Be aware that you get what you pay for. A super cheap tablet might not be a good deal in the long run. I have an old Graphire 4, it's about 9 years old, I looked it up and it cost about $400 new, and it still works great. I had a animal chew on the cable and had to patch that, but that's all.
What you need to look for is more in the tablet itself than the way it acts, for the most part you don't need anything special to draw, just something with pressure sensitivity. Tilt is cool, but you don't absolutely need it. Same with buttons on the tablet.
Go through an official company or site that will let you return it if it doesn't work, and the best thing is to get one with a warranty.
Things to check:
- how long does it last. Some of these have a bad habit of pooping out after a few months. You don't want to have it for three months then have to get a new one.
-Can it be repaired. If it has a USB cable, can it be replaced by you, by the manufacturer, or not at all? And if they can be fixed, how much does it cost? This is important since they go bad eventually.
-How much is a stylus and how long will it last. The pens for my old tablet cost $30, and probably last about 5 years before the hardware starts to get worn out and I need a new one. In some tablets, the pen is going to cost you over $100.
-Wear and tear- how long do the stylus nibs last? They aren't necessarily expensive, but some of them have to be replaced once a month since they wear down so badly, and that gets expensive and is a pain. Some tablets really eat these up.
-Tablet surface- how easy is it to mar? Do you need, or can you get, a protective cover? If you are drawing directly on the tablet, your nib is going to make little scratches. Eventually, if it gets bad enough, these are going to interfere with your drawing since the nib will move unevenly.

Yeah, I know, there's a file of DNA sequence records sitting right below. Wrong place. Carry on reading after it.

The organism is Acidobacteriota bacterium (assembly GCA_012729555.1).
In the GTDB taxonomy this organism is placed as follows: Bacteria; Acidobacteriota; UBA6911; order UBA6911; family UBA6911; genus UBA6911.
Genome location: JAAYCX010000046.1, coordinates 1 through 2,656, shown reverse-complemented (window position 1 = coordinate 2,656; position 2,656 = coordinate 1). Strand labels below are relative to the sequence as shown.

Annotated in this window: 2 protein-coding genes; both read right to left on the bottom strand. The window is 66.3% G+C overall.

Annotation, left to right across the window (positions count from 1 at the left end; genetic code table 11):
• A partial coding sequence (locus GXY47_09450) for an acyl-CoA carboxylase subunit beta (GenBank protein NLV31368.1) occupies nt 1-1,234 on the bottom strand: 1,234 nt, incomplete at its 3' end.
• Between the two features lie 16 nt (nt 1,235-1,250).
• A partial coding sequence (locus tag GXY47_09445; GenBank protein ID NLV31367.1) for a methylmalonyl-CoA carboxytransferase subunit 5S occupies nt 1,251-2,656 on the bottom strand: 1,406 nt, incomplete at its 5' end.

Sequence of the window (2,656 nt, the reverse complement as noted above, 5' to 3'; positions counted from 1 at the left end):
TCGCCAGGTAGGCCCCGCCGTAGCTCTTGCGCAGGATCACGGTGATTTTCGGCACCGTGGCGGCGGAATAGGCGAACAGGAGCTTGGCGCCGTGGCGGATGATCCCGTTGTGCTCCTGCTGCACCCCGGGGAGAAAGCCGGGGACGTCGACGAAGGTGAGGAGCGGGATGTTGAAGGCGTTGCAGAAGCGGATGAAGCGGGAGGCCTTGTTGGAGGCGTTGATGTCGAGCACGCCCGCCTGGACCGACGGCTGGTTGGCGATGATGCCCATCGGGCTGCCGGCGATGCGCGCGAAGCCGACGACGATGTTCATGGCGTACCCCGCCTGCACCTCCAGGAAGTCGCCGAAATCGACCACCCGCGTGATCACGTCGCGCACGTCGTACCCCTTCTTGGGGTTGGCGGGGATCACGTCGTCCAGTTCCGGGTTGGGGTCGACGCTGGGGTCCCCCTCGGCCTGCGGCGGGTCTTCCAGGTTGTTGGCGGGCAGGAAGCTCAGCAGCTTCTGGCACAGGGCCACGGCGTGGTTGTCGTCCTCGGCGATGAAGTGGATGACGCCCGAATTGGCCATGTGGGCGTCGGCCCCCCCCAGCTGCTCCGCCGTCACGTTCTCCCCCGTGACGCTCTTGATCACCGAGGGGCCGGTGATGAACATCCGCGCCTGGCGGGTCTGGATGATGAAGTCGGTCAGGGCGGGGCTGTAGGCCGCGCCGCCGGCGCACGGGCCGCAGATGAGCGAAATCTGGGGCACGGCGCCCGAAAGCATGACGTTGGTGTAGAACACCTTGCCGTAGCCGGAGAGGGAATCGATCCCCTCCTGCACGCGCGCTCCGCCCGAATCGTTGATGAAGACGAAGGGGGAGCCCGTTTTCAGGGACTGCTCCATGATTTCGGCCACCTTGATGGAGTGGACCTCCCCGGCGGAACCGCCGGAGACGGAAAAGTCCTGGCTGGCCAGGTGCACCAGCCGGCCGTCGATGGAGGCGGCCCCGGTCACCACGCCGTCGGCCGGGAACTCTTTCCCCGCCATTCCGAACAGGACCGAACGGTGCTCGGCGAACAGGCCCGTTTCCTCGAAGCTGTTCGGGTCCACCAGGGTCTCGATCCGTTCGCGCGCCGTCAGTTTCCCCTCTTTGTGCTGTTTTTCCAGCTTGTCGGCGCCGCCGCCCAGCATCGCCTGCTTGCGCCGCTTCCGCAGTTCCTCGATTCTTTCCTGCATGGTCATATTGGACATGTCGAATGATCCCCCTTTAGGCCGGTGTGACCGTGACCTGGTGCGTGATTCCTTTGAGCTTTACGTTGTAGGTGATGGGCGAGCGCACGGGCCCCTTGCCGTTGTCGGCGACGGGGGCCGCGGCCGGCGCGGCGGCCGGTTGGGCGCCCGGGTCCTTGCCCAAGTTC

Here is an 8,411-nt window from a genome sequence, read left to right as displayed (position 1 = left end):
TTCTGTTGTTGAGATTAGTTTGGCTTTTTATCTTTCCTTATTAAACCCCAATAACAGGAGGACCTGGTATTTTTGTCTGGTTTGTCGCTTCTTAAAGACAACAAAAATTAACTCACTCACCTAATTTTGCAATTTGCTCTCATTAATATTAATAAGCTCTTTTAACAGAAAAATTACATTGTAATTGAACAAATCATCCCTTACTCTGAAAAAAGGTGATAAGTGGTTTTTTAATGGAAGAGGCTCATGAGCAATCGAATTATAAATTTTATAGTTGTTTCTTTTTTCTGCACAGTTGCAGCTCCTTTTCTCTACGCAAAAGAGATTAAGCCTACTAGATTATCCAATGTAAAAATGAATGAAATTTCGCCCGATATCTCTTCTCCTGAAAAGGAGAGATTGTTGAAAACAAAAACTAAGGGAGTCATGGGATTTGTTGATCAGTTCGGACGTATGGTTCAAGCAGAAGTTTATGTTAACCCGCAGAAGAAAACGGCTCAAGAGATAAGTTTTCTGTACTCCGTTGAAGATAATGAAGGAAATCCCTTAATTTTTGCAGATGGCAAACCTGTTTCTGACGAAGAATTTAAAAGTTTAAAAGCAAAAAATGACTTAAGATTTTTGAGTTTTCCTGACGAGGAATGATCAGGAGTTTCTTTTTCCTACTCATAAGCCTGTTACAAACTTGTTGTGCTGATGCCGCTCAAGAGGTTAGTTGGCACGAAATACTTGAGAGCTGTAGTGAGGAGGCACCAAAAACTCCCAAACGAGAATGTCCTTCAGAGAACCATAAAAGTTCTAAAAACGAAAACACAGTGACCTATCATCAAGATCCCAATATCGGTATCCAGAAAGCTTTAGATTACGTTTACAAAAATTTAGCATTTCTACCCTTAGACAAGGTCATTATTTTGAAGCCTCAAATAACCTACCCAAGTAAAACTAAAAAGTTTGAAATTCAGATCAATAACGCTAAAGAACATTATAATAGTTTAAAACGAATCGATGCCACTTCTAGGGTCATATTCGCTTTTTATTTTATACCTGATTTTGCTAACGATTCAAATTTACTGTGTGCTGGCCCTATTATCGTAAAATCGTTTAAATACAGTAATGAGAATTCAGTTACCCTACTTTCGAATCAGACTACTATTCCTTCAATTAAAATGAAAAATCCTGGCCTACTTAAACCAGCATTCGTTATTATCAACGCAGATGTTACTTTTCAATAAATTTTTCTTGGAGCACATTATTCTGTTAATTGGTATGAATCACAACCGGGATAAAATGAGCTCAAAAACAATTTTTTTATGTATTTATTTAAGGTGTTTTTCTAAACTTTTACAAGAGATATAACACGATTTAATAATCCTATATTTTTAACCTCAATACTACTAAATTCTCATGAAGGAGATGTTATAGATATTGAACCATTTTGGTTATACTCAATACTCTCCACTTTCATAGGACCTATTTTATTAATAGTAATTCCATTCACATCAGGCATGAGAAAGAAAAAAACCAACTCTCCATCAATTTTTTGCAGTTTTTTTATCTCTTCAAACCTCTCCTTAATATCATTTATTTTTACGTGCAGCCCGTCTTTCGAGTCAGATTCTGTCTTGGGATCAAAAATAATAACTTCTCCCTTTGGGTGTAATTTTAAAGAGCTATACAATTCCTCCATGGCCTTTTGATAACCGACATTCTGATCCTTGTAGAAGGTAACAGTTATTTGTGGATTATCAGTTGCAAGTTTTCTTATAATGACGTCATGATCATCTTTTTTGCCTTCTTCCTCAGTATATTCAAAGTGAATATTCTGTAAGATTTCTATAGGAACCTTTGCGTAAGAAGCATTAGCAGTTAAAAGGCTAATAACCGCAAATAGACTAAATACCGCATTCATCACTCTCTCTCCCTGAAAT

I'va had my Bamboo for three years, and while it's not the Splash, they are more or less the same thing. If you already tried one you know what to expect. It's very different from the feel on paper and the fact that you don't look at the ''sheet'' but at the screen. It took me a week to get used to it.
I use the easypen i405 tablet, the cheapest thing i could get. i haven't had any prblems and i manage drawing. the thing though in my opinion with tablets is that you get what you pay for. All bamboo's are amazing, whichever bamboo you buy, splash or not, you won't have any worries!
Within the Bamboo line, I think the most important part is making sure you have a rubber on your stylus (I'm not sure there's one on the Splash - to be honest I've been unable to find the data on Wacom's site but I only made a very quick research). The rubber's presence is important because the gesture to use it is relatively natural (which is good if you're not good with keyboard shortcuts).
Assuming you have a rubber, any Bamboo will have roughly equivalent core features with bonus embellishments (such as multitouch for instance). They're not particularly useful in my opinion but they're still there.